Netflix spelled out a long-signaled move into online video, saying it will spend $40 million on technology and content acquisition this year to deliver movies and TV shows on-demand to all of its 6 million subscribers by June.
The Netflix “Watch Now” feature initially will provide access to 1,000 titles streamed over the Internet to customers' computers. The company, whose DVD-by-mail service now comprises some 70,000 titles, said the service will be introduced to about 250,000 subscribers each week through June to ensure it can handle demand.
Netflix CEO Reed Hastings said that “mainstream consumer adoption of online movie watching will take a number of years due to content and technology hurdles.” He added that the company will expand its library of on-demand titles and eventually provide video to mobile phones and TV sets.
Wall Street doubted the service would pay off — at least not immediately. Wedbush Morgan Securities analyst Michael Pachter labeled the move as positive in that it delivers on Netflix's Internet-distribution promise, but noted there was “nothing particularly exciting” about it.
“We all thought they were coming up with some amazing download technology, but what Netflix seems to be spending their money on is on content,” he said. “They over-promised they would have an Internet play, and they came up with a solution that's costly and doesn't actually solve anyone's problems.”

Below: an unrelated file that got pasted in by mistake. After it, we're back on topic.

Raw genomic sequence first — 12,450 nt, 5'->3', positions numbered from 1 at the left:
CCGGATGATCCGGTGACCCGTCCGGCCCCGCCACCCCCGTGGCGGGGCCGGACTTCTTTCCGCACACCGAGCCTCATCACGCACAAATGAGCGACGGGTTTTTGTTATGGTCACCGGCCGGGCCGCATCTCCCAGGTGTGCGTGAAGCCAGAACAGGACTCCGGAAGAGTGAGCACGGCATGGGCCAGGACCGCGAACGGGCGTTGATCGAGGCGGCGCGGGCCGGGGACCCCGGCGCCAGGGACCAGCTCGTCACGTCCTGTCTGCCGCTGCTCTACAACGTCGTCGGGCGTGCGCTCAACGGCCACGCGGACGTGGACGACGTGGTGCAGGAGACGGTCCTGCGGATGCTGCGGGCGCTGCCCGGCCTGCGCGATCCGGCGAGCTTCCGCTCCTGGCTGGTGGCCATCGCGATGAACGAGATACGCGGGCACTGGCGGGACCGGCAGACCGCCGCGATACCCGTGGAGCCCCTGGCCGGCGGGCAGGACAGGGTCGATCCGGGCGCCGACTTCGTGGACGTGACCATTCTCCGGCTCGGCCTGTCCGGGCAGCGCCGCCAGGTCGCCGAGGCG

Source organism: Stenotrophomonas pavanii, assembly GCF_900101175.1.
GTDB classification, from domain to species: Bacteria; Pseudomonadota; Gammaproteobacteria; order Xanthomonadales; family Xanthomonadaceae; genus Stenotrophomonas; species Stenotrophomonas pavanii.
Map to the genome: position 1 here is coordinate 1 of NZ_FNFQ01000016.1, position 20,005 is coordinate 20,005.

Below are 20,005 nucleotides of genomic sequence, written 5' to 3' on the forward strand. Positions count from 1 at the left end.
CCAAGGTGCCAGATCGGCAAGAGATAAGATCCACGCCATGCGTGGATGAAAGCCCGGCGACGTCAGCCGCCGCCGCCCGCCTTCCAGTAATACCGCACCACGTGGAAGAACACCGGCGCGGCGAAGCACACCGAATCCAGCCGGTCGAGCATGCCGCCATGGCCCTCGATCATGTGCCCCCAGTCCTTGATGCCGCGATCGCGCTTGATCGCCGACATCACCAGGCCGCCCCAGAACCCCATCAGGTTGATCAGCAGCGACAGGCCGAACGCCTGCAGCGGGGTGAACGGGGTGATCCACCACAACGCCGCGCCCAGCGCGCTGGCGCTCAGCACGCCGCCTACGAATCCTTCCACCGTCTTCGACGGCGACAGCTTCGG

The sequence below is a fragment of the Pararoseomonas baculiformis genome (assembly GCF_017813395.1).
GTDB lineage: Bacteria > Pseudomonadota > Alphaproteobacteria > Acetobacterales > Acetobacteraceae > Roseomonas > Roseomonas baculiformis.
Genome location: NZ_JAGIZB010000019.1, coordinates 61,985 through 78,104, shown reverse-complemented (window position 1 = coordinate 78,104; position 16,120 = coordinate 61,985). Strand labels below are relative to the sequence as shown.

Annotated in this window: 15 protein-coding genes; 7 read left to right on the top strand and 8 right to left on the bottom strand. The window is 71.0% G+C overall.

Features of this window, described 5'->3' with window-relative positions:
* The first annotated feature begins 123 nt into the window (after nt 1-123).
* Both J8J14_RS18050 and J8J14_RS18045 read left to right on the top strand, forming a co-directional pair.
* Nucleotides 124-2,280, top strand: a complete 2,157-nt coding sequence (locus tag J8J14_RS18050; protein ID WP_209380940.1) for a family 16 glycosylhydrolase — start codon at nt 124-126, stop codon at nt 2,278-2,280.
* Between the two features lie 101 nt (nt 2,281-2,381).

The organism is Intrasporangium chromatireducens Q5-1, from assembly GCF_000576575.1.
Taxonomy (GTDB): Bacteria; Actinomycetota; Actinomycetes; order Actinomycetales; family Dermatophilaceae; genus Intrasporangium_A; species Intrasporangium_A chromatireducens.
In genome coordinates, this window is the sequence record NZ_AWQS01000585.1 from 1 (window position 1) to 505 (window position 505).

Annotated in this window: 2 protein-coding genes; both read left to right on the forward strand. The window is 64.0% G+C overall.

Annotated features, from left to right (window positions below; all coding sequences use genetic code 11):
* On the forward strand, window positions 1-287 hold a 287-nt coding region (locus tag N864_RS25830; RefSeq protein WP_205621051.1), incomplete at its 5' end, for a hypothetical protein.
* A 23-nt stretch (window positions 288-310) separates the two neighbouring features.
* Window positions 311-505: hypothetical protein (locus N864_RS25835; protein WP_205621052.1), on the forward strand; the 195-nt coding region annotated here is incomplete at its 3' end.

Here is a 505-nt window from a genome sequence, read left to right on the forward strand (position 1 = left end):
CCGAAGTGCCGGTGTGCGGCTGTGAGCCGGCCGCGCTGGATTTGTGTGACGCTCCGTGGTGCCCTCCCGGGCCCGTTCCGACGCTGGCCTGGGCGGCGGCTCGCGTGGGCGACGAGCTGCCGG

Pachter has a sell rating on the company's stock, which hovered near a three-month low last week following the announcement.
Netflix enters an already-crowded market for online movies and TV shows, with services available from Apple's iTunes, Starz Entertainment's Vongo, Amazon.com, CinemaNow and Movielink. Comcast is also in the ring with Fearnet.com, a horror-flick destination that provides streaming movies.
Netflix's me-too offering won't stand out, Pachter said. “The best they can hope for is to get in the same position as the cable operators — so you tell me, if you have VOD on your television or VOD or on your PC, which are you going to choose?”
Titles offered by Netflix will be provided by movie studios including NBC Universal, Sony Pictures, Metro-Goldwyn-Mayer, 20th Century Fox, Paramount Pictures, Warner Bros., New Line Cinema and Lionsgate, plus such TV networks as A&E Television Networks, Anime Network, BBC Worldwide and The Independent Film Channel.
The company will offer Watch Now at no additional cost to its customers. The number of hours available for “instant watching” depends on monthly plans. For example, subscribers to Netflix's $17.99 package of unlimited rentals and three DVDs out at a time can watch 18 hours of online movies per month.